Ureteral stricture is a narrowing of the lumen of the ureter, the duct that carries urine from the kidneys to the bladder, resulting in an obstruction. Ureteral stricture may arise from a variety of causes and is characterized as either anastomotic or nonanastomotic, depending on how they develop. They may be benign and or malignant
Who get it?
Any individual undergoing treatment such as an ureteroscopy for kidney, ureteric stone management or urinary diversion is at great risk for developing ureteral stricture.
Symptoms of ureteral stricture may include pain, loin swelling , flank tenderness, and/or urinary tract infection.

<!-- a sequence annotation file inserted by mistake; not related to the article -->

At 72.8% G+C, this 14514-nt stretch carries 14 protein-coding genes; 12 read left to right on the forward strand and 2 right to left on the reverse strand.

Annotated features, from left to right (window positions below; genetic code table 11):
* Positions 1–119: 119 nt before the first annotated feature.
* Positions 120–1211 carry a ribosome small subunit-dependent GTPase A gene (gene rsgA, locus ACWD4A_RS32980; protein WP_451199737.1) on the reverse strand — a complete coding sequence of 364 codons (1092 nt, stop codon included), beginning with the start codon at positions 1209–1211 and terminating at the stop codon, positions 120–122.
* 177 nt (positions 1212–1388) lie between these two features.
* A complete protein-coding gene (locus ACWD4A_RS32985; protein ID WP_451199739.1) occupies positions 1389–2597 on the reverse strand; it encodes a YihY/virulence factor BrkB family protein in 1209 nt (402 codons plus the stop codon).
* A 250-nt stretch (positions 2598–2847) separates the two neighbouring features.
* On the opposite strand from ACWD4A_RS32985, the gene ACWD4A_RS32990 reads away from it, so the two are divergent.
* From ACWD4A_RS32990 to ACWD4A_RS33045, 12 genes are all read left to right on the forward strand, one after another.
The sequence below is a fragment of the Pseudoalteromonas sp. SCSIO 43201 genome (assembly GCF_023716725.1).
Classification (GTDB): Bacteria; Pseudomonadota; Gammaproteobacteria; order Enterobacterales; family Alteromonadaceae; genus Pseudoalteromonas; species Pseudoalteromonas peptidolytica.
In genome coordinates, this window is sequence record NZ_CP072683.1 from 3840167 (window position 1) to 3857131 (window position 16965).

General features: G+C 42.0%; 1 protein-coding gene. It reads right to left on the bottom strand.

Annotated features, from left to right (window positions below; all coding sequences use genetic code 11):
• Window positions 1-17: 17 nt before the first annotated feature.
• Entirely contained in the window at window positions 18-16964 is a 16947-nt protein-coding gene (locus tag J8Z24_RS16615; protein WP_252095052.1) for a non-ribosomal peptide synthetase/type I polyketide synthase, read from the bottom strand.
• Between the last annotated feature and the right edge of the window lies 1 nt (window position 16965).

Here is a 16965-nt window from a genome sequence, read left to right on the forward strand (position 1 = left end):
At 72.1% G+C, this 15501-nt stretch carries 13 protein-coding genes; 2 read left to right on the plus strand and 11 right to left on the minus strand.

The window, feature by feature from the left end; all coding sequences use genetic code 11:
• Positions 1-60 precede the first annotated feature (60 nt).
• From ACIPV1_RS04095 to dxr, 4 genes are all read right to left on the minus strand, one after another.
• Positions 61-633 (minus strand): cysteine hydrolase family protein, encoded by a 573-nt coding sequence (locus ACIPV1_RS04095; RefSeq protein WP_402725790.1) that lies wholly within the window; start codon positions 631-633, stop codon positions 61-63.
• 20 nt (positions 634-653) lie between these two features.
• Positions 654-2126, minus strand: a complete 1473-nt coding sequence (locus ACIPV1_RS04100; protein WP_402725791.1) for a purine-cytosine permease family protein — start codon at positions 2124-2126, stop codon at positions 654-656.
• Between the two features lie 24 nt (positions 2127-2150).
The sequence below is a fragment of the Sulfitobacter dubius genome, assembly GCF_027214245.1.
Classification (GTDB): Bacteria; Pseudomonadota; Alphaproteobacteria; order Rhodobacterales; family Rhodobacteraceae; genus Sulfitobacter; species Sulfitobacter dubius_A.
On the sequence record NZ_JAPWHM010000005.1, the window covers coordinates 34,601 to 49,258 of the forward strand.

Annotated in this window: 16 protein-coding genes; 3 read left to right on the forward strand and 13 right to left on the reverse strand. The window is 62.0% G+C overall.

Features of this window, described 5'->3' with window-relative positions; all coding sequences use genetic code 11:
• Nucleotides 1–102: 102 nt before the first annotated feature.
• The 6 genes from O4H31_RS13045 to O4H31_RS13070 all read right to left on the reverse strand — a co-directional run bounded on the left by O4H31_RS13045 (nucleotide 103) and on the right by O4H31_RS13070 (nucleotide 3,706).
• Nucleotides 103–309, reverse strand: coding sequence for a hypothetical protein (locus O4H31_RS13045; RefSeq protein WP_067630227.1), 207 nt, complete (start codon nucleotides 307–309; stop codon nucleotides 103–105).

It is diagnosed by IVU (Intraveneous Urogram) or retrograde urethrogram to determine the site and degree of stricture.
There are a variety of minimally invasive treatments for patients with ureteral strictures. A doctor may perform balloon dilation as a first step in treatment, particularly in patients who have nonanastomotic strictures.
For ureteral strictures that do not respond favorably to dilation alone, endoscopic incision is the procedure of choice for most patients. Endoscopic incision of the stricture can be performed or a laser may be used with a rigid or flexible ureteroscope. A stent may be left in place to keep the ducts open for approximately 6 weeks.
New technique called Holmium Laser Endoureterotomy is now available that may allow long-term relief from ureteral stricture if other techniques are unsuccessful.